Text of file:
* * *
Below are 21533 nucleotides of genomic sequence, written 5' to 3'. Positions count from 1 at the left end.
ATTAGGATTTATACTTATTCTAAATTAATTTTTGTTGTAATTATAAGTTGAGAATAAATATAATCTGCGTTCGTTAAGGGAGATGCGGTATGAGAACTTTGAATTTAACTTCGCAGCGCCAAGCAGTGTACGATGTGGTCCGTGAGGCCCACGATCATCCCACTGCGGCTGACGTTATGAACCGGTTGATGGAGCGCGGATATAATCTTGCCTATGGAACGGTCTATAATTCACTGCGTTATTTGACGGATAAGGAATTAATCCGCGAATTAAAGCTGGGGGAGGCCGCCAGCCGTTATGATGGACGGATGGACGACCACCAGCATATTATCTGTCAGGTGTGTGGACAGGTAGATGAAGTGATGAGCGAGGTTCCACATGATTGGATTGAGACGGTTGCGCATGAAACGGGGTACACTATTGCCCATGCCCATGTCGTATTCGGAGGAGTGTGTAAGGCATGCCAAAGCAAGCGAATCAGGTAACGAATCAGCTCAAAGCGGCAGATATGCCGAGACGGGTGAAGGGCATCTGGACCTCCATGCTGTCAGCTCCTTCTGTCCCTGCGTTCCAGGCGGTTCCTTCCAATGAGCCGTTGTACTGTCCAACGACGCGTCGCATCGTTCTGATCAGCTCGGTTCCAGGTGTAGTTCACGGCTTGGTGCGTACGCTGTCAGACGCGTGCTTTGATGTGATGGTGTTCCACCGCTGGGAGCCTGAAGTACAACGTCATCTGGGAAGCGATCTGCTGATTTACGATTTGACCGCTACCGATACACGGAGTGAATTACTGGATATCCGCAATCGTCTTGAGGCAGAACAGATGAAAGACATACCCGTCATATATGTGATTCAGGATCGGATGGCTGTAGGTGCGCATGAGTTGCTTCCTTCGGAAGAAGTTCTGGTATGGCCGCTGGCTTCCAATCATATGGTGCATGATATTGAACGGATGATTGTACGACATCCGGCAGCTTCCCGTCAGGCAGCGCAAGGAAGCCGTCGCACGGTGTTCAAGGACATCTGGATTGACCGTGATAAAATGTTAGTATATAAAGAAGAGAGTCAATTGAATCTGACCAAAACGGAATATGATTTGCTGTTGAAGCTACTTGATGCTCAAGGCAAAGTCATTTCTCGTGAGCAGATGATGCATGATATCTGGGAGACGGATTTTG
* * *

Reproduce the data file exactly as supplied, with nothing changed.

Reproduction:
Below are 21533 nucleotides of genomic sequence, written 5' to 3'. Positions count from 1 at the left end.
ATTAGGATTTATACTTATTCTAAATTAATTTTTGTTGTAATTATAAGTTGAGAATAAATATAATCTGCGTTCGTTAAGGGAGATGCGGTATGAGAACTTTGAATTTAACTTCGCAGCGCCAAGCAGTGTACGATGTGGTCCGTGAGGCCCACGATCATCCCACTGCGGCTGACGTTATGAACCGGTTGATGGAGCGCGGATATAATCTTGCCTATGGAACGGTCTATAATTCACTGCGTTATTTGACGGATAAGGAATTAATCCGCGAATTAAAGCTGGGGGAGGCCGCCAGCCGTTATGATGGACGGATGGACGACCACCAGCATATTATCTGTCAGGTGTGTGGACAGGTAGATGAAGTGATGAGCGAGGTTCCACATGATTGGATTGAGACGGTTGCGCATGAAACGGGGTACACTATTGCCCATGCCCATGTCGTATTCGGAGGAGTGTGTAAGGCATGCCAAAGCAAGCGAATCAGGTAACGAATCAGCTCAAAGCGGCAGATATGCCGAGACGGGTGAAGGGCATCTGGACCTCCATGCTGTCAGCTCCTTCTGTCCCTGCGTTCCAGGCGGTTCCTTCCAATGAGCCGTTGTACTGTCCAACGACGCGTCGCATCGTTCTGATCAGCTCGGTTCCAGGTGTAGTTCACGGCTTGGTGCGTACGCTGTCAGACGCGTGCTTTGATGTGATGGTGTTCCACCGCTGGGAGCCTGAAGTACAACGTCATCTGGGAAGCGATCTGCTGATTTACGATTTGACCGCTACCGATACACGGAGTGAATTACTGGATATCCGCAATCGTCTTGAGGCAGAACAGATGAAAGACATACCCGTCATATATGTGATTCAGGATCGGATGGCTGTAGGTGCGCATGAGTTGCTTCCTTCGGAAGAAGTTCTGGTATGGCCGCTGGCTTCCAATCATATGGTGCATGATATTGAACGGATGATTGTACGACATCCGGCAGCTTCCCGTCAGGCAGCGCAAGGAAGCCGTCGCACGGTGTTCAAGGACATCTGGATTGACCGTGATAAAATGTTAGTATATAAAGAAGAGAGTCAATTGAATCTGACCAAAACGGAATATGATTTGCTGTTGAAGCTACTTGATGCTCAAGGCAAAGTCATTTCTCGTGAGCAGATGATGCATGATATCTGGGAGACGGATTTTG